The four moons discovered by Galileo are Jupiter's largest moons. They are Io, Europa, Ganymede, and Callisto. Today, these moons are named after Galileo and are known as the Galilean moons.

Jupiter is the largest planet in our solar system. Our solar system is in the The Milky Way galaxy.

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Our Moon
In December, 1609, Galileo looked at the earth's moon through the telescope, and he observed many things regarding the moon that could not have been known by looking at the moon with the human eye.

First, the moon does not create light itself. The moon shines because it reflects light from the sun.

Second, the moon's surface is not smooth and perfect as Aristotle had believed. It has mountains, craters, and valleys just like the earth.

In 1637, Galileo also discovered the moon has a regular libration. A libration is a rocking movement. This means a person can always see more than half of the moon's surface.

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Observing the Universe
Galileo made other important observations of the universe with the telescope. He discovered:

  1.  the Milky Way is made up of billions of stars

  2.  Venus has phases similar to the moon

  3.  Saturn has "ears" which are the rings of Saturn

  4.  sunspots move across the surface of the sun

These observations by Galileo led to the development of astronomy as a major branch of science. Astronomy is the study of stars and planets.

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The Father of Modern Science
Galileo is known as the Father of Modern Science. He was one of the first people to use the scientific method to conduct experiments. This means Galileo observed a situation, developed a theory, and then carried out experiments to test his theory.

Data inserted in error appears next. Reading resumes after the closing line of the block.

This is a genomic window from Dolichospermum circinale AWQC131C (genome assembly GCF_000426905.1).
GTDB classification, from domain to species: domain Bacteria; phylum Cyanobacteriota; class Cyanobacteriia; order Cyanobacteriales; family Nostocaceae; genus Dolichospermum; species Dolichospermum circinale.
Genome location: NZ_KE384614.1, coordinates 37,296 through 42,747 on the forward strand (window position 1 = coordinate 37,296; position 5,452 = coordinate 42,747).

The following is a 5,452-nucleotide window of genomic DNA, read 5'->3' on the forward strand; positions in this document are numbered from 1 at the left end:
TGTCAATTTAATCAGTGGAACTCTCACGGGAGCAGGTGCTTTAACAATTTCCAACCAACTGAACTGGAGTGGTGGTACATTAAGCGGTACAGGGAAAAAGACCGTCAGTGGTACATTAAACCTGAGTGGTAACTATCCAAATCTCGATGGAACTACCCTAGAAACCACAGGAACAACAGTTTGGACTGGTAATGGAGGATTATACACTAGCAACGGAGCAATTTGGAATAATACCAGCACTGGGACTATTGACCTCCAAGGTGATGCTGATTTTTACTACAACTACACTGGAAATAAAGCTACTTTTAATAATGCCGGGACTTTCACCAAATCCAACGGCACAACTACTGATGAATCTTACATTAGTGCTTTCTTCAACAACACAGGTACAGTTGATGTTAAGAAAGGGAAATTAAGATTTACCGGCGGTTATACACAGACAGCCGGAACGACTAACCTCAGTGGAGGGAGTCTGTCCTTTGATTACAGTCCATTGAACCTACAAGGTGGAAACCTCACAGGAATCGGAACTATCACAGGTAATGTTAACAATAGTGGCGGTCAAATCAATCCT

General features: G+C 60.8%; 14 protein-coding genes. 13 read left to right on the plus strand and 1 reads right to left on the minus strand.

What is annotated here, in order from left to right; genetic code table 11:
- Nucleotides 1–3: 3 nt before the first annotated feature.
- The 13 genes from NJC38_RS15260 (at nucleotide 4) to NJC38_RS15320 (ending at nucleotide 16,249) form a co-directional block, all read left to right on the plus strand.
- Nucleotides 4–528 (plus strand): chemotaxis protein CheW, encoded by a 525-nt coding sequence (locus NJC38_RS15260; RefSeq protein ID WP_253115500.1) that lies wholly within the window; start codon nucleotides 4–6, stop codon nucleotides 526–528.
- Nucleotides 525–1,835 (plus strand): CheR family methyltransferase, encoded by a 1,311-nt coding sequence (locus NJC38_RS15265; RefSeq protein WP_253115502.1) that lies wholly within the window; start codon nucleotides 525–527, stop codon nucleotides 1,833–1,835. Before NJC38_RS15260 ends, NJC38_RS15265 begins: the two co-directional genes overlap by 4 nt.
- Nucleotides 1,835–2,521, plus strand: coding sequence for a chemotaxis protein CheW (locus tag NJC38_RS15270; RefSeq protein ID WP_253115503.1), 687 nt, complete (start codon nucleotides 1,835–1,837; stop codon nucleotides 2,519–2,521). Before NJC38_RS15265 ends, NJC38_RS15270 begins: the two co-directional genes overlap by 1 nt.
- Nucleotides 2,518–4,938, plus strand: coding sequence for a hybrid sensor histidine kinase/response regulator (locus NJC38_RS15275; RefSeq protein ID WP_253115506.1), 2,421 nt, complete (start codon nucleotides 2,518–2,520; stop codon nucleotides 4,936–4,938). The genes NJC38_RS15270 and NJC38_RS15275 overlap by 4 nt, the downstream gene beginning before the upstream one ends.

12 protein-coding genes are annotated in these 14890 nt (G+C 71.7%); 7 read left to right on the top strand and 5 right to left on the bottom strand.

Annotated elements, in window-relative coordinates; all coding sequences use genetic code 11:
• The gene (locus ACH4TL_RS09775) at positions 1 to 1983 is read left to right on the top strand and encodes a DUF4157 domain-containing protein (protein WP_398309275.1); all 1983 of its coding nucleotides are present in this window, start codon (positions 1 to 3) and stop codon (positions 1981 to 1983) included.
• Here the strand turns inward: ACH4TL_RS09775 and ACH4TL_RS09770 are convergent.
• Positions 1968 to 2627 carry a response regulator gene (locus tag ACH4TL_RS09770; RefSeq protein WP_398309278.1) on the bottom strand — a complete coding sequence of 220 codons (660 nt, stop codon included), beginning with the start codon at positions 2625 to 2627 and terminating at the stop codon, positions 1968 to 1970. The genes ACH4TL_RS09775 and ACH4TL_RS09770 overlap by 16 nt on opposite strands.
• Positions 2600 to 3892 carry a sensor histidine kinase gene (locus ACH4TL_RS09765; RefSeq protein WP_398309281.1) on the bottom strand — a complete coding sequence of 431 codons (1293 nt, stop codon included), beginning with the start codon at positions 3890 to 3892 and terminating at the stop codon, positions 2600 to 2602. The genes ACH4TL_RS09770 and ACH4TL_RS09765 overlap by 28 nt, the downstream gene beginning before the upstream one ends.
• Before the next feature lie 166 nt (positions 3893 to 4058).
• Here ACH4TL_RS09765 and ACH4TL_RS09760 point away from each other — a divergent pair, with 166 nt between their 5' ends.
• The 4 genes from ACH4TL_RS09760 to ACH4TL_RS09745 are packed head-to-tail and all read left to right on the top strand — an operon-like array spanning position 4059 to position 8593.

The idea of testing and experimenting to prove or disprove a theory was revolutionary during Galileo's time. Galileo used the scientific method to disprove some of the beliefs of ancient Greek philosophers, like Aristotle.

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The Laws of the Pendulum and Falling Bodies
Galileo began experimenting with pendulums after he saw a chandelier swinging in the Pisa Cathedral. He noticed each swing of the chandelier took the same amount of time, even though each swing was shorter than the previous swing. This led to Galileo's discovery of the Law of the Pendulum.

Galileo also conducted experiments with falling objects. Aristotle believed heavier objects fall to the ground faster than lighter objects. As legend has it, Galileo dropped two objects from the Leaning Tower of Pisa to prove or disprove Aristotle's theory. These objects were the same size, but different weights. They fell to the ground at the same speed. This disproved Aristotle's theory and led Galileo to discover the Law of Falling Bodies.

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Remembering Galileo
Galileo died on January 8, 1642, in Arcetri, near Florence, Italy. He was 77 years old. He is buried in the Santa Croce cemetery in Florence.

Galileo's observations of the planet Jupiter were very important. To honor his contributions, the four moons of Jupiter which Galileo discovered are called the Galilean Moons. These are Jupiter's largest moons.

There is also a spacecraft named after Galileo. It was launched on October 18, 1989, to orbit Jupiter. It went into orbit around Jupiter in 1995.

Galileo proved the earth revolved around the sun. He was a great astronomer and scientist.

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©  2009 D. K. Malowney